Seattle to Portland – STP 2013* (the ride with the asterisk)

For my third year, I had the pleasure to ride with 9,999 of my fellow bicycle riding buddies in the 2013 Seattle to Portland Bicycle Classic. The ride was approximately 203 miles this year, and I completed in a single day.

WP_20130713_013Why the Asterisk? Well:

  • I made amazing time for the first half of the ride, arriving at the half-way point (Centralia, Washington) at 11:45am, 6 hours and 45 minutes after departing the UW parking lot starting point. As it’s about 100 miles, averaging 14.81 mph (with stops).
  • I had a tire blow out (not to be confused with a flat) 1,000 feet short of the Napavine mini-stop (the top of a nicely challenging hill .. see the route map for details). Not knowing any better, I attempted to repair the blown tube, and then trying a new tube. Note that a blowout looks a lot like the results of the scene in ‘Alien’, where the innards become ‘out-ards’. While I didn’t know this at the time, a hole that size will simply destroy the tube within. I know better now.
  • The first repair (including patching the original tube) took 30 minutes; the second, 15 (putting in a new tube). Upon inflating the tire and heading up the hill, the new tube gave way, and I was pushing the bike up the hill.

My hope was there would be a mechanic at the Napavine site .. unhappily, the nearest was 13 miles back and 14 miles forward. At that point, I made the call. The ride is fully-supported .. that is, there are supplies and mechanics at nearly every stop .. except for this one. I made the call to the support number, and the truck arrived to collect me. after that, a 14-mile ride in the truck and I was on my way .. losing over three hours in the process.

As you know, figures lie and liars figure .. but some math is in order. For the back half of the ride (my trip computer reset while my bicycle was upside down .. argh). Napavine is mile marker 112, Vader at 126, 77 miles from the end of the ride. I rode for just short of 6 hours (including stops), arriving just before 10pm. So, the breakdown:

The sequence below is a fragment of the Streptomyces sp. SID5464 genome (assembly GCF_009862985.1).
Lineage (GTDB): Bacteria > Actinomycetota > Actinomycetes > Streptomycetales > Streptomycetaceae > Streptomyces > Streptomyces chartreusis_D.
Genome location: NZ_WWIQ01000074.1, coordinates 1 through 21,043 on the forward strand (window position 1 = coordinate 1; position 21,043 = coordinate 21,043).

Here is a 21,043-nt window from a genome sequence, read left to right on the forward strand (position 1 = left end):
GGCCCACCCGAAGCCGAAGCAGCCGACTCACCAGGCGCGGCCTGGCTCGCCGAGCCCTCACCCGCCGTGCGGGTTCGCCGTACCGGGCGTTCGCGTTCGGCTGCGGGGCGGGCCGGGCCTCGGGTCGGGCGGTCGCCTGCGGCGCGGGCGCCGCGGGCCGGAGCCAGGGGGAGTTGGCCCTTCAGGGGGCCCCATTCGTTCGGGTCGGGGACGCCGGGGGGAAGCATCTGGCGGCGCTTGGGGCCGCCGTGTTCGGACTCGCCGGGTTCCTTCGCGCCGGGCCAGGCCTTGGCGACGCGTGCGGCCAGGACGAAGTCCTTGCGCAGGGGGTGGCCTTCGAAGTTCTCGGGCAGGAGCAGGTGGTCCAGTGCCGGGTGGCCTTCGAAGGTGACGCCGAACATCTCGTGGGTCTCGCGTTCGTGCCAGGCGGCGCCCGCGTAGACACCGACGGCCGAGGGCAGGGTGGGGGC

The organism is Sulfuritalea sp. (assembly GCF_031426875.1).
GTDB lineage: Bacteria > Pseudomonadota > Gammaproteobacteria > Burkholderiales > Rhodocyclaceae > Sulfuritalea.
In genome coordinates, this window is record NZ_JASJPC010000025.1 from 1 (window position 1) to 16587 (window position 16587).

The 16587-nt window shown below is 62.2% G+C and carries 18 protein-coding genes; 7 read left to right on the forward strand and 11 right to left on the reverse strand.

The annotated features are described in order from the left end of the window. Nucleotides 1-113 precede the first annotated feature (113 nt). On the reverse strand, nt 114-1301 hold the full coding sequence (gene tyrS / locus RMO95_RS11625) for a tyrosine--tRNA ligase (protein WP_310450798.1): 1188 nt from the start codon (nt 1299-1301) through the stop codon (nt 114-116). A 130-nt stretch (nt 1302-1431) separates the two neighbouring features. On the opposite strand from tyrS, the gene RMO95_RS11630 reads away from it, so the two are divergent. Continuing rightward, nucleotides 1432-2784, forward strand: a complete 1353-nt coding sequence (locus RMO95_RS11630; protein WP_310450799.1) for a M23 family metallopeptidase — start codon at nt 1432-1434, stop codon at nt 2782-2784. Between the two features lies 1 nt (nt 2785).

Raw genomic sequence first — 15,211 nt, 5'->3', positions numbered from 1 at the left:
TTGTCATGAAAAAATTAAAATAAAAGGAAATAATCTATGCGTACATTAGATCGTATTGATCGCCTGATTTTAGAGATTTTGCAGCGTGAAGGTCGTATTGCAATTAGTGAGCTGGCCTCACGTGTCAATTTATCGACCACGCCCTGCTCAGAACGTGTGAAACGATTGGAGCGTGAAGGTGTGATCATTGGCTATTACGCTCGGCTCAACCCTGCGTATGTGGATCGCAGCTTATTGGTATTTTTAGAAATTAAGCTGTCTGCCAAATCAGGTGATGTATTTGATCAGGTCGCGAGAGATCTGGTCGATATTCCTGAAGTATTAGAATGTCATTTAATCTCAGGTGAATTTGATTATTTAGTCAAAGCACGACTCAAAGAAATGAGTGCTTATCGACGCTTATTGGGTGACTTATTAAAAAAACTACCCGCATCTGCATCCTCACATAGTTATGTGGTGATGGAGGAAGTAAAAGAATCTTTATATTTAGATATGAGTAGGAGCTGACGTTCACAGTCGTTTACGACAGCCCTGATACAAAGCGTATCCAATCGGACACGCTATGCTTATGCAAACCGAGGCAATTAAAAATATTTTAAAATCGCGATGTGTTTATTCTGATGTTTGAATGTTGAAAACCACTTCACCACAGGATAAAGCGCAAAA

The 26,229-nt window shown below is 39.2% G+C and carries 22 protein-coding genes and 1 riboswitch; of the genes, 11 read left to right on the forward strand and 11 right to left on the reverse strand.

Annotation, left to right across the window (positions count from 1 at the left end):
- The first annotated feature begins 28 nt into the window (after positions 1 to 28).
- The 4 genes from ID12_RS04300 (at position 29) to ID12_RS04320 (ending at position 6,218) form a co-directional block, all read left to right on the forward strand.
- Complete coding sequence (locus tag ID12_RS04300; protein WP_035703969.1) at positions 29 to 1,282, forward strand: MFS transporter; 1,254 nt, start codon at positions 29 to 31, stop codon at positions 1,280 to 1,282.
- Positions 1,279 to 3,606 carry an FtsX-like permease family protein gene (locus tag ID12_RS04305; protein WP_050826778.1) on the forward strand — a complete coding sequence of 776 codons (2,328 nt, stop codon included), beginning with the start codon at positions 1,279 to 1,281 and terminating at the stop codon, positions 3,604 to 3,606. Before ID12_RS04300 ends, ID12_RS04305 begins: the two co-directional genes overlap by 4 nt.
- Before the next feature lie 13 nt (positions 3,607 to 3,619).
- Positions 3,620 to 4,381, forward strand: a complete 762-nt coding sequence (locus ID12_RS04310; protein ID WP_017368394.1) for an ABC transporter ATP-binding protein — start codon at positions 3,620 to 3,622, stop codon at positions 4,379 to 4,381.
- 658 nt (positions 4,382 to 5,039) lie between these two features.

• 6.75 hours for the first 99 miles (5am to 11:45am .. including stops).
  • 1 hour at Centralia (insane long lines for one-day riders).
  • 1 hour until the blow out .. 3 hours lost / 14 miles in the truck.
  • 6 hours for the last 77 miles (4pm to 10pm).

So, I got to enjoy the ride so much more than my fellow one-day riders .. 17 hours, all told .. but just under 13 hours pedaling / taking breaks, a respectable (for me 15.6 mph overall. Would have beaten a personal record, if not for the snafus.

All that .. an amazing day. Please check out the ride on my Endomondo feed.

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About Michael Coates
I am a pragmatic evangelist. The products, services and solutions I write about fulfill real-world expectations and use cases. I stay up-to-date on real products I use and review, and share my thoughts here. I apply the same lens when designing an architecture, product or when writing papers. I am always looking for ways that technology can create or enhance a business opportunity .. not just technology for technology's sake. My CV says: Seasoned technology executive, leveraging years of experience with enterprise and integration architectural patterns, executed with healthy doses of business acumen and pragmatism. That's me. My web site says: Technology innovations provide a myriad of opportunities for businesses. That said, having the "latest and greatest" for its own sake isn't always a recipe for success. Business successes gained through exploiting innovation relies on analysis of how the new features will enhance your business followed by effective implementation. Goals vary far and wide: streamlining operations, improving customer experience, extending brand, and many more. In all cases, you must identify and collect the metrics you can apply to measure your success. Analysis must be holistic and balanced: business and operational needs must be considered when capitalizing on a new technology asset or opportunity.

3 Responses to Seattle to Portland – STP 2013* (the ride with the asterisk)

  1. as always I am in awe! I can barely manage to get my bike out of the garage yet you pop down to Portland for a beer like it was nothing.

  2. Micah says:

    Good job! I rode the STP in one day, total moving time was just under 12 hours. This was my first time riding STP or anything this long. I found the rolling hills part to be my favorite and the slight elevation increase 20 miles prior to the mid-point. Our group had to start the hill at a stand still since the intersection turned red. The hill as what everyone claims to be steep and painful really wasn’t all that bad… Next year I would like to do it in 2 days instead of 1 just to enjoy the ride a bit more and not feel so rushed.

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